Another radical lesbian documentary is shot in Oakland California:

We Are the Radical Monarchs

Dir: Linda Goldstein Knowlton

…tells about a new alternative to scouts and girl guides. Founded by Anayvette Martinez and Marilyn Hollinquest the Radical Monarchs go camping, learn fun songs and chants and earn badges. But they also wear berets reminiscent of the Black Panther Party, and learn about social justice activism and black and brown history in Oakland.  There’s even a Black Lives Matter badge! Adorable kids working for a good cause.

These are just a few of the dozens of great movies playing at InsideOut.

Diamantino

Wri/Dir: Gabriel Abrantes, Daniel Schmidt

Diamantino (Carloto Cotta) is a Portuguese soccer player at the top of his game. Like no other player, he can weave his way through a crowded field as if he’s all alone. His secret power? he sees other players as enormous fluffy pink dogs frolicking in the grass. That’s the source of his success. Diamantino is fit, popular and incredibly rich. He owns a mansion and a yacht. He’s also naïve, gullible and very stupid. Which makes him vulnerable to adversaries and villains alike.

When he first encouters refugees he is so upset he decides to adopt a teenaged boy from Africa who loves soccer. What he doesn’t realize is the “teenaged refugee” is actually the much older Aisha (Cleo Tavares) a gorgeous, lesbian secret agent. She is working undercover to find evidence of fraud and corruption in Diamantino’s many businesses.

Diamantino also has twin sisters, Sonia and Natasha (Anabela and Margarida Moreira), the real villains. They depend on their brother to finance their lavish lifestyle and don’t want to lose it… so they start spying on the spy. Something seems suspicious about that boy. Throw in some right-wing nationalists who want Diamantino to endorse their cause, and an evil scientist named Dr Lamborghini (Carla Maciel) – who drives a Lamborghini! –  and you can see all the obstacles our hero has to face. Can Diamantino survive a cruel world and remain a soccer great?

Diamantino is a bizarre and fantastical comedy, an explosion of pastel eye-candy across the screen. It’s told in an exaggerated storybook style, but deals with important issues. I can’t keep calling every movie “like nothing you’ve ever seen” but it’s safe to say this one really is.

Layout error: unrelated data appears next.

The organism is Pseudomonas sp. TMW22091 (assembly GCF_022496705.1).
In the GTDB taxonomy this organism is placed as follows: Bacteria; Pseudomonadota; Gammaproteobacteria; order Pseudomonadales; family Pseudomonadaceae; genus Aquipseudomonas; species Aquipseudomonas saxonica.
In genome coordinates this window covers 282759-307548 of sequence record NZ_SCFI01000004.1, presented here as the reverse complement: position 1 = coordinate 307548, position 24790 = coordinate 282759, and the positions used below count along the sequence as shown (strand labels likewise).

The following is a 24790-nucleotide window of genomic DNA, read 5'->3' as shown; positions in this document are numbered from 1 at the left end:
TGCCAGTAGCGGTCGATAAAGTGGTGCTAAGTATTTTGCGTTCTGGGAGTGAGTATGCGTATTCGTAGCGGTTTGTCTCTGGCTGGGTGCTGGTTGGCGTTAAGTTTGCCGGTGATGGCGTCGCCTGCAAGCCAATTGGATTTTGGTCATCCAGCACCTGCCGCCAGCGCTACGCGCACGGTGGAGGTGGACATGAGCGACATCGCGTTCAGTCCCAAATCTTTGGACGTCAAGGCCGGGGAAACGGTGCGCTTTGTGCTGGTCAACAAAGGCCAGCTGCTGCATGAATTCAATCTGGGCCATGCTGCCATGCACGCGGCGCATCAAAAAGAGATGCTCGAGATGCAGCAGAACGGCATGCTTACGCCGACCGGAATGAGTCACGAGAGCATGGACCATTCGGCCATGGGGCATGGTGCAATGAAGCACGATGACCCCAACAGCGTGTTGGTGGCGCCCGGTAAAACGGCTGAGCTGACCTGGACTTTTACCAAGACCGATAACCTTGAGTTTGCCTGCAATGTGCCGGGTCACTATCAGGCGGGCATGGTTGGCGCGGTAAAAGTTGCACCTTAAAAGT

I liked this one a lot.

Gordon Lightfoot: If You Could Read My Mind

Wri/Dir: Martha Kehoe, Joan Tosoni

Like many Canadians I’ve heard of Gordon Lightfoot and vaguely familiar with some of his songs. But before watching this documentary I knew little about his life. Originally from Orillia Ontario, he worked his way through the folk scene in Toronto’s Yorkville and NY City’s Greenwich Village. He studied music in LA and learned to compose and arrange at an early stage, and began writing his poetic lyrics even earlier. His widely covered songs range from traditional folk melodies, to country and western, pop, rock and even the long neglected ballad genre. (The Wreck of the Edmund Fitzgerald – a six-and-a-half minute retelling of a shipwreck the year before, became an unexpected smash hit in the 1970s.)

This movie fills in a lot of gaps about his music, his career, personal problems (like alcoholism) and the meaning behind many of his lyrics. It shows him composing, recording and performing his hits, giving an inside perspective rarely seen. My only criticism is it didn’t need the overwrought ass-kissery, celebrity musicians gushing about how great Lightfoot is. (He knows it, and we know it – it feels like a eulogy, and he’s very much alive.) Luckily, that only takes up about 10-15 minutes. The rest of the documentary is outstanding, with unequalled visual and sound research. They found a recording of him singing in the church choir as a teenager, and footage of him chatting with Alex Trebec in the 1960s. There are countless family photos and films and period shots of Toronto streets meticulously covering sixty years. Just amazing. And all his best songs and performances spread out from beginning to end, getting better and better as it goes.

I went in expecting nothing, and was blown away by this great music doc.

Gordon Lightfoot and Diamantino both open today in Toronto at Hot Docs cinema and theTiff Bell Lightbox, respectively. Check your local listings. Dykes in the Street and We are the Radical Monarchs are two of many fine movies at Inside Out over the next 10 days.

This is Daniel Garber at the Movies, each Friday morning, on CIUT 89.5 FM and on my website, culturalmining.com.

Daniel Garber talks with fimmaker Laurie Lynd about Killing Patient Zero

Posted in 1980s, 1990s, Canada, Death, Disease, documentary, H.I.V., LGBT, Movies, Toronto by CulturalMining.com on May 3, 2019

Hi, this is Daniel Garber at the Movies for culturalmining.com and CIUT 89.5 FM.

Photos by Jeff Harris.

It’s the early 1980s, with gay liberation, culture and sexual freedom at its peak, when an unknown disease infects gay men. It’s called gay cancer, GRID or AIDS. And people start to die in large numbers. Scientists trace its spread across North America by a single, promiscuous Canadian flight attendant, known as Patient Zero. This selfish, sexual predator is to blame for the epidemic. Or is he…?